KARADZIC-HOLBROOKE IMMUNITY DEAL RULED INVALID
Editor's Note: This is a photo of a former Bosnian Serb leader who attempted to exterminate Muslims of Bosnia. "These people will disappear from the face of the Earth!" - Radovan Karadzic said in 1991. Take a look at photos of his victims in Serb-run concentration camps in Bosnia.
A U.N.-backed court, the International Criminal Tribunal for the Former Yugoslavia (ICTY) at the Hague (Netherlands), ruled Thursday the former Bosnian Serb president Radovan Karadzic cannot claim immunity for war crimes and genocide he has insisted was offered to him by the United States diplomat Richard Holbrooke. In 2007, Richard Holbrooke described the Karadzic's allegation as an "outrageous lie" and said he was "astonished that people would believe a war criminal over the word of the United States or people who brought peace to the Balkans."
According to a panel of UN judges, an immunity deal Radovan Karadzic claims he made with a US peace envoy would not prevent the former Bosnian Serb leader's trial on charges including genocide. Karadzic has repeatedly claimed Richard Holbrooke offered him a deal in 1996 to relinquish power in return for immunity from prosecution at the ICTY. However, such a deal "would be invalid under international law" judges said.
Radovan Karadzic faces 11 counts of war crimes, crimes against humanity and genocide. The worst crimes on his indictment include the 1995 Srebrenica genocide, in which 8,000 to 10,000 people - men, children, and elderly - died in a matter of days, while more than 20,000 people were forcibly deported from the Enclave in a UN-assisted ethnic cleansing, as well as the 43-month siege of the Bosnian capital, Sarajevo, in which more than 10,000 civilians died, including more than 1,500 children.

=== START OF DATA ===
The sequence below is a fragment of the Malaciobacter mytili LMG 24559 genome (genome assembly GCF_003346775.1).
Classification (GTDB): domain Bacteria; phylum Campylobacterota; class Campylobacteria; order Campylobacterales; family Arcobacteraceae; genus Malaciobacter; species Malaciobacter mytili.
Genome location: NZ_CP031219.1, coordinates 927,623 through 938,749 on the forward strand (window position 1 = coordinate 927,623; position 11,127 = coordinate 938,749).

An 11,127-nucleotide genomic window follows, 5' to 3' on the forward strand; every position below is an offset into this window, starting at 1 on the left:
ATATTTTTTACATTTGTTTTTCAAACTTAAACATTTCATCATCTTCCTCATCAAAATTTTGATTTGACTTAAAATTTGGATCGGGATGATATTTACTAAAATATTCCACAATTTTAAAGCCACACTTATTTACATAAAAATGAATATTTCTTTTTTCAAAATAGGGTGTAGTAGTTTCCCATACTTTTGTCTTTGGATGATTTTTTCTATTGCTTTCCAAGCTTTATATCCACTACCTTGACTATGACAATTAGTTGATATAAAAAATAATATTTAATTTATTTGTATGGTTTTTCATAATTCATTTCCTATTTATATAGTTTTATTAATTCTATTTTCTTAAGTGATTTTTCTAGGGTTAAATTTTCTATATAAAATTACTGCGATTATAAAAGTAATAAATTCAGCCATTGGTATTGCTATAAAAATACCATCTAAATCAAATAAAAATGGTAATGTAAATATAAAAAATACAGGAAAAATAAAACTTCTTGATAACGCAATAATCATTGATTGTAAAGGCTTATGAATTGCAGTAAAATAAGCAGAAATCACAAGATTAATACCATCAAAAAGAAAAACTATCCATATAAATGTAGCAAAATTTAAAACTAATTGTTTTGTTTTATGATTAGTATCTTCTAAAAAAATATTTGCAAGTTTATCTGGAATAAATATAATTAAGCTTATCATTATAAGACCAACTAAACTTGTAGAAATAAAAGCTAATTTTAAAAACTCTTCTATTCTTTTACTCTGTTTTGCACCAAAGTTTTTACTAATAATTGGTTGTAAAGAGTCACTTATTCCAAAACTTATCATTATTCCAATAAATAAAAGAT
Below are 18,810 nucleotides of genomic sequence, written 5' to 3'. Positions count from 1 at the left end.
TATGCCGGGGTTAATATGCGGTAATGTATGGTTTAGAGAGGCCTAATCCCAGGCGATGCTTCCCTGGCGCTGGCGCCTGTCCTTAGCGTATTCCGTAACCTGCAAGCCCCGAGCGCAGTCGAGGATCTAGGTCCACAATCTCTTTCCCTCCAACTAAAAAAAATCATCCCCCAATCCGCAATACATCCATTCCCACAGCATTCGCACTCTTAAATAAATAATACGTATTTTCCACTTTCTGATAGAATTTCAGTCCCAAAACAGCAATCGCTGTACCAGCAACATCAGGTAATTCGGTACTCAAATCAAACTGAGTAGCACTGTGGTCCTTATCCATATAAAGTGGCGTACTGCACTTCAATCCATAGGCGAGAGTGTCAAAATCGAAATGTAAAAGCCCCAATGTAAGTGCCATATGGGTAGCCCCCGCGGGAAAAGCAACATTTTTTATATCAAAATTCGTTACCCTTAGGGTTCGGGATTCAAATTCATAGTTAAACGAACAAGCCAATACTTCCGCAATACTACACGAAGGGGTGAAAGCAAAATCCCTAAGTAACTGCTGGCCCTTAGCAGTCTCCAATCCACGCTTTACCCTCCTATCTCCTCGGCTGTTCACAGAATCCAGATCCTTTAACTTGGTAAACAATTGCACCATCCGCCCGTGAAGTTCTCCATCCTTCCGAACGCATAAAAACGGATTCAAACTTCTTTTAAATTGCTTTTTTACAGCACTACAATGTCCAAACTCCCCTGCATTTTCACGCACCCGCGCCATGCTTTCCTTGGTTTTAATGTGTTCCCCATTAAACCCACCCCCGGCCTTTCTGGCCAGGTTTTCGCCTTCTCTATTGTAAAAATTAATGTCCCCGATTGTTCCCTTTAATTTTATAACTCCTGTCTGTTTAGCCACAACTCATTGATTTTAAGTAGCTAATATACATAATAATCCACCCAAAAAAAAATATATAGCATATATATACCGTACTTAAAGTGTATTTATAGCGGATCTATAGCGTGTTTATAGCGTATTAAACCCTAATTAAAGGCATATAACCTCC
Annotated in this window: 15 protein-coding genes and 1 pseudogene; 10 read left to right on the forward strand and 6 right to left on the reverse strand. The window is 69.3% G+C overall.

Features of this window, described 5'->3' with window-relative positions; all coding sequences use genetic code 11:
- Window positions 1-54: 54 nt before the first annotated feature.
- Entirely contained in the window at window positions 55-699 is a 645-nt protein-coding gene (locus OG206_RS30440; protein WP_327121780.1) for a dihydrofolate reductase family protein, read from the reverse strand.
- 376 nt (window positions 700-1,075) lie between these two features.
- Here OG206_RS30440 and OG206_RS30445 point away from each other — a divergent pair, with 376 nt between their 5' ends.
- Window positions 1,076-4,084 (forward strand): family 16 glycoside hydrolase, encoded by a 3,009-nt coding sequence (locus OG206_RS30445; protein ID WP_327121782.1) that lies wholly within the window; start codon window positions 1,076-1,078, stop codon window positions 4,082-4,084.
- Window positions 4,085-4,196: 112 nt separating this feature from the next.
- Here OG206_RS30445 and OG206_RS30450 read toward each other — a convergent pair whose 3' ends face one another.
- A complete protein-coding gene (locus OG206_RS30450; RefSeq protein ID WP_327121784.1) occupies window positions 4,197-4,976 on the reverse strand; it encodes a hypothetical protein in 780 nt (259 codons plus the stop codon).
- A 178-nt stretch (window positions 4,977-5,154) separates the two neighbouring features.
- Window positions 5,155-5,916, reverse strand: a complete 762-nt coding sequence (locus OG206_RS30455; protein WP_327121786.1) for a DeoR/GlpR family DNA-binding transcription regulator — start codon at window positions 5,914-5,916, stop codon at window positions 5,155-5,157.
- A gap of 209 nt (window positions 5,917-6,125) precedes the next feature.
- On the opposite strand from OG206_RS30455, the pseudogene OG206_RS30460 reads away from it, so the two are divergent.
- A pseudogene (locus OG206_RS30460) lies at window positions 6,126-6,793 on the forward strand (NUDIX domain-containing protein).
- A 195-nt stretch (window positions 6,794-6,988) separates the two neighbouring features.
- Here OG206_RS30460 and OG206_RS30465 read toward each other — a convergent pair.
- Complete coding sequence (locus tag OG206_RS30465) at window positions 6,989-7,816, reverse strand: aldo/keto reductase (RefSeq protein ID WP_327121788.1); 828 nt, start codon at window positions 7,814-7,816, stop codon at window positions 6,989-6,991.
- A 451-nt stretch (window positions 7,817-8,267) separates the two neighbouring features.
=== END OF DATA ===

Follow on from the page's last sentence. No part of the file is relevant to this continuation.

Hague Tribunal spokeswoman Nerma Jelacic said that what's important in judges decision is that even if an agreement between Richard Holbrooke and Radovan Karadzic exists, it would have no significance for a person charged with genocide and war crimes or crimes aganst humanity before an international court. "Quite simply, that kind of immunity cannot be given, particularly not in the context of the Tribunal. No body, not even the prosecution, can make agreements on behalf of the Tribunal," she said.
He was arrested late July 21, 2008; however, some reports place the timing of his arrest on July 18. Despite Karadzic's allegations of immunity, he went to great lengths to avoid arrest during his 13 years on the run.
He lived in Belgrade disguised behind a white beard and long hair, living and working as a practitioner of alternative medicine, and freely walking in the city, attending events, traveling, and even giving public speeches. He also used false documents under the name of Dragan Dabic (aka: Dragan David Dabic).
He enjoyed complete freedom, all thanks to the help of Dragan Karadzic, son of Radovan's brother Luka who is a radical Serb ultra-nationalist with close ties to the Serbian Radical Party. He also kept in touch with his wife Ljiljana Zelen-Karadzic. None of the above named individuals were charged with the crime of helping Radovan Karadzic evade justice for 13 years.
The picture below features Radovan Karadzic's "business card" promoting his "alternative medicine" business. The photo was taken on July 22, 2008 in Belgrade, a day after Karadzic was officially arrested on genocide charges late July 21, 2008. The Cyrillic writing reads: "Quantum, spiritual, energetic medicine, reiki" and "Support in health and illness." You can see more photos of Karadzic in disguise at this link.
“I believe my office will be able to put forward strong evidence that will unequivocally prove Karadzic’s responsibility, though it’ll be up to the judges to decide whether or not he’s guilty,” ICTY's Chief Prosecutor Serge Brammertz told Belgrade-based B92. “In a broader context, that means four crimes—the ethnic cleansing in Bosnia from 1992-95, the shelling and terrorizing of the peaceful population of Sarajevo, the genocide in Srebrenica, and using UN blue helmets as hostages."
The ICTY hopes that indicted former Bosnian Serb general Ratko Mladic will be arrested and extradited in time to be tried together with Radovan Karadzic. If Mladic arrives in The Hague prior to commencement of the Karadzic trial, the case against him could be promptly included in the proceeding against Karadzic which, according to Brammertz, would make the whole trial more efficient and is the only good solution. He said that the Tribunal’s work will be most probably extended up and including 2012, two years longer than anticipated. It is inconceivable that the UN SC will decide to close the Tribunal without letting us complete all the proceedings, said Brammertz.